< Letters


Friday, November 20, 2009

BOB GARFIELD: This is On the Media. I'm Bob Garfield.

BROOKE GLADSTONE: And I'm Brooke Gladstone with a clarification. Back in September we spoke with David Goodman, who wrote in Mother Jones magazine about the U.S. military’s use of video games, like Halo 3, for recruitment.

BOB GARFIELD: Last week we were contacted by a representative from Microsoft, which manufactures the Xbox 360 and publishes Halo 3. Microsoft took issue with a few of Goodman’s assertions and wrote, “The military was not the primary underwriter of Halo 3. In fact, Microsoft was the primary underwriter and Bungie was the developer. The Army didn't provide any graphics in any way throughout the game. While there are Army advertisements on the Xbox 360 dashboard, there are no advertisements for the Army, no links or anything throughout the game of Halo 3 itself. And there are parental controls on Xbox 360 consoles that parents can use to prevent their kids from seeing any advertisements, including the Army-related ones from the dashboard.”

BROOKE GLADSTONE: We asked David Goodman for his response, and this is what he wrote to us, quote, “The boundaries that Microsoft claims exists between it and the Army are not perceived by players of Xbox 360 games such as Halo 3, and that is intentional. The U.S. Army invested about 1.3 million dollars to be the main partner and underwriter for the blockbuster Halo 3 franchise and the seamless integration of sponsor and product has been carefully orchestrated. The Army was the exclusive sponsor of Microsoft’s launch of Halo 3, which included the game being delivered to stores by helmeted soldiers in Humvees. The Army has also been the exclusive sponsor of Halo 3 Xbox Live tournaments online. The Army’s ad agency boasted that, quote, “The Army creative for this sponsorship was the first of its kind, seamlessly merging real Army images and videos with Halo images and videos. “As for blocking this content for underage users, perhaps some parents of teenage boys would be willing to describe how successful they've been when trying to impose these restrictions on their kids. In short, Microsoft created the Halo 3 game, then eagerly helped the Army to deploy it.”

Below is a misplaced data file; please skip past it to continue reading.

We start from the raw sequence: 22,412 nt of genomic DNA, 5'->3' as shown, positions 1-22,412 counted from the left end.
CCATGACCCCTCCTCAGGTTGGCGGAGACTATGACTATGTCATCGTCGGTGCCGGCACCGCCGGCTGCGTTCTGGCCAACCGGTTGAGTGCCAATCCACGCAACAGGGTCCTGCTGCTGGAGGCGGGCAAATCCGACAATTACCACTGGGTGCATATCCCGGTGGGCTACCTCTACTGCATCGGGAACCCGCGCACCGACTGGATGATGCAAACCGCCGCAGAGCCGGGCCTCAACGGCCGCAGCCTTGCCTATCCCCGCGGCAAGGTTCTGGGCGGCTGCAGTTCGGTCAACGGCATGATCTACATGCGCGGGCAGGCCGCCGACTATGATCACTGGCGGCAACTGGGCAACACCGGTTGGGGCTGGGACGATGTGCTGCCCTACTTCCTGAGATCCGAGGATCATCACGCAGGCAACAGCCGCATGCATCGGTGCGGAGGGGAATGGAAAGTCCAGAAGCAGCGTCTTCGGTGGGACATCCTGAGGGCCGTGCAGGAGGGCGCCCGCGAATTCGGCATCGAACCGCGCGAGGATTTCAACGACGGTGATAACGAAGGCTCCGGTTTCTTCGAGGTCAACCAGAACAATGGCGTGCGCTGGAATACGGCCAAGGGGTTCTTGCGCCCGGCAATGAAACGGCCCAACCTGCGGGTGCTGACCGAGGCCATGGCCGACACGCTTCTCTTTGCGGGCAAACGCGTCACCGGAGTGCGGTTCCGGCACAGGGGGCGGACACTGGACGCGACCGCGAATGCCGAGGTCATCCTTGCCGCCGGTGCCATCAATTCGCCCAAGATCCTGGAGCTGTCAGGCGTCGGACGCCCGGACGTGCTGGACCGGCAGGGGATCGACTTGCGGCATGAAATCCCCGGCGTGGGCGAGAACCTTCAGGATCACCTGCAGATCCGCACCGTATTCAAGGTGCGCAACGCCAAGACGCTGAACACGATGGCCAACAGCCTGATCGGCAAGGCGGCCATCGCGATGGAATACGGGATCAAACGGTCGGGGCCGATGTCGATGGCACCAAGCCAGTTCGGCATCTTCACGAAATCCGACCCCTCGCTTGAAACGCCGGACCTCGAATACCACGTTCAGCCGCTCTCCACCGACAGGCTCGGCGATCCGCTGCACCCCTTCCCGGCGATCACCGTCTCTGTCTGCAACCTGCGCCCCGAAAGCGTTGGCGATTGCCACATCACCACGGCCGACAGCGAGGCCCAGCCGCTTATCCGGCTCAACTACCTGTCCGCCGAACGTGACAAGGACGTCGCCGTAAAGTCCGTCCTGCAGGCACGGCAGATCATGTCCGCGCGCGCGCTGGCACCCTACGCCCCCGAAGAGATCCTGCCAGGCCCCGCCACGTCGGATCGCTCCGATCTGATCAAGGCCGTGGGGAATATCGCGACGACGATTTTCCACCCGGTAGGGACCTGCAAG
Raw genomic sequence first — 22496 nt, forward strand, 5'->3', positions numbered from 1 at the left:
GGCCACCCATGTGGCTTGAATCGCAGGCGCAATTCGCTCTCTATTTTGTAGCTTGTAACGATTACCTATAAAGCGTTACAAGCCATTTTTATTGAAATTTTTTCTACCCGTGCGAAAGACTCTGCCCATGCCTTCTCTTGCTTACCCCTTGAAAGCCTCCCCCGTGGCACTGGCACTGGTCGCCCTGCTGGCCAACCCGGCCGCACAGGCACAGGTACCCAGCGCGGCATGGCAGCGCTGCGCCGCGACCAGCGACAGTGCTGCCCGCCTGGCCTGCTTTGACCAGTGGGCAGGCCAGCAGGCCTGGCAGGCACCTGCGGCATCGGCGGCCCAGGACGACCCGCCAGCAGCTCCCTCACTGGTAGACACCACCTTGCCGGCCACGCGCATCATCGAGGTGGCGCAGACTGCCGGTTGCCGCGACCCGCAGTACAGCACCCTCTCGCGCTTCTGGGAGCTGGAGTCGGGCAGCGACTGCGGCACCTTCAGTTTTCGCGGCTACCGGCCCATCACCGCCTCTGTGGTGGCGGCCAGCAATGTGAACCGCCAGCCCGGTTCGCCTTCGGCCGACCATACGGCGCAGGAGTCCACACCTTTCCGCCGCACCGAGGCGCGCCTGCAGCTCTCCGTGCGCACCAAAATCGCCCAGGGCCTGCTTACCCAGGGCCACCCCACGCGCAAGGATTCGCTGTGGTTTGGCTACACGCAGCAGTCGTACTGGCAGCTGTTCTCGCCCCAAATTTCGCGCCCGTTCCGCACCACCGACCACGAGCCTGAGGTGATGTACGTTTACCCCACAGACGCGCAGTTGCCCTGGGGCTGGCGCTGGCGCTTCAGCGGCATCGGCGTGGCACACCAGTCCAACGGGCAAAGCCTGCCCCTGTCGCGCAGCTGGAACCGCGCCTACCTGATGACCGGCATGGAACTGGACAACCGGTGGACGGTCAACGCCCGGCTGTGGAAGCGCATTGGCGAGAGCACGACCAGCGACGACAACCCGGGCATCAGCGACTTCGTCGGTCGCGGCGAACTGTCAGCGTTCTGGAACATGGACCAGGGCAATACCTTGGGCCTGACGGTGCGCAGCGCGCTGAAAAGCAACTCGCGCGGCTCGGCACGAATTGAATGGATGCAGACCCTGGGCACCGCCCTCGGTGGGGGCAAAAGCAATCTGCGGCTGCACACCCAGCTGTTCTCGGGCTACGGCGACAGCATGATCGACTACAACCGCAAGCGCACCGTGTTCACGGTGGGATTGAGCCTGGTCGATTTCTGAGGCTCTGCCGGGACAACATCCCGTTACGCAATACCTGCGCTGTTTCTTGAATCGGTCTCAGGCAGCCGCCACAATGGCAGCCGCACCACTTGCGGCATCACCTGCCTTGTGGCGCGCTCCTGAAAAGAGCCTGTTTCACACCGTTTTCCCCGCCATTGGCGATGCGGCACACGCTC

BOB GARFIELD: Keep those corrections, criticisms and gratuitous flattery coming in. You can comment at onthemedia.org or email us at onthemedia@wnyc.org.